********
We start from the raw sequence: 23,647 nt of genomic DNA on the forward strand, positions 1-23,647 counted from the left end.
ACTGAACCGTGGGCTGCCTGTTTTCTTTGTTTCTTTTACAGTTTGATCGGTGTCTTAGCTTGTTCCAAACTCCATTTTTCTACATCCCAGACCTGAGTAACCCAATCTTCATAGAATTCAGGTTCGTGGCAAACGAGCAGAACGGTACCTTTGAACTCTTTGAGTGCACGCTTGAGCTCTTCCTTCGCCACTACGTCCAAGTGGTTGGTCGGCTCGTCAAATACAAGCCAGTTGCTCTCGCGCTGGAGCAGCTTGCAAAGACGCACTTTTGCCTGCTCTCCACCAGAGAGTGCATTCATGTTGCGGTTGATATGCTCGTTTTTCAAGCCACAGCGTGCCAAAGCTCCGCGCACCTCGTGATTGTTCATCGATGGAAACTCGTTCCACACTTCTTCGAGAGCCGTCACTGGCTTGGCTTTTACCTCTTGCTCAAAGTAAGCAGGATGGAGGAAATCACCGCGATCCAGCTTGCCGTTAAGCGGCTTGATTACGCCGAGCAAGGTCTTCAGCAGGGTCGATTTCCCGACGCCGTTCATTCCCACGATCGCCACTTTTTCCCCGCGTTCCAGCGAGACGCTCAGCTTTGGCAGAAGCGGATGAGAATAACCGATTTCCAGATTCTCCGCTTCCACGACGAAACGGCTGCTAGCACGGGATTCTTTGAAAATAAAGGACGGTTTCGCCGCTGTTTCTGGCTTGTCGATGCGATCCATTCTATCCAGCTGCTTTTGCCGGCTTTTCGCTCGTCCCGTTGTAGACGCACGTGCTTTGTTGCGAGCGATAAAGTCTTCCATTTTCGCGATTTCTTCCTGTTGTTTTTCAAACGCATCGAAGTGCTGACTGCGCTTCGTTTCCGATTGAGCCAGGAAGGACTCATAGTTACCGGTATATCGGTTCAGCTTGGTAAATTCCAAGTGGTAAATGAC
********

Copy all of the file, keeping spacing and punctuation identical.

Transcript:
We start from the raw sequence: 23,647 nt of genomic DNA on the forward strand, positions 1-23,647 counted from the left end.
ACTGAACCGTGGGCTGCCTGTTTTCTTTGTTTCTTTTACAGTTTGATCGGTGTCTTAGCTTGTTCCAAACTCCATTTTTCTACATCCCAGACCTGAGTAACCCAATCTTCATAGAATTCAGGTTCGTGGCAAACGAGCAGAACGGTACCTTTGAACTCTTTGAGTGCACGCTTGAGCTCTTCCTTCGCCACTACGTCCAAGTGGTTGGTCGGCTCGTCAAATACAAGCCAGTTGCTCTCGCGCTGGAGCAGCTTGCAAAGACGCACTTTTGCCTGCTCTCCACCAGAGAGTGCATTCATGTTGCGGTTGATATGCTCGTTTTTCAAGCCACAGCGTGCCAAAGCTCCGCGCACCTCGTGATTGTTCATCGATGGAAACTCGTTCCACACTTCTTCGAGAGCCGTCACTGGCTTGGCTTTTACCTCTTGCTCAAAGTAAGCAGGATGGAGGAAATCACCGCGATCCAGCTTGCCGTTAAGCGGCTTGATTACGCCGAGCAAGGTCTTCAGCAGGGTCGATTTCCCGACGCCGTTCATTCCCACGATCGCCACTTTTTCCCCGCGTTCCAGCGAGACGCTCAGCTTTGGCAGAAGCGGATGAGAATAACCGATTTCCAGATTCTCCGCTTCCACGACGAAACGGCTGCTAGCACGGGATTCTTTGAAAATAAAGGACGGTTTCGCCGCTGTTTCTGGCTTGTCGATGCGATCCATTCTATCCAGCTGCTTTTGCCGGCTTTTCGCTCGTCCCGTTGTAGACGCACGTGCTTTGTTGCGAGCGATAAAGTCTTCCATTTTCGCGATTTCTTCCTGTTGTTTTTCAAACGCATCGAAGTGCTGACTGCGCTTCGTTTCCGATTGAGCCAGGAAGGACTCATAGTTACCGGTATATCGGTTCAGCTTGGTAAATTCCAAGTGGTAAATGAC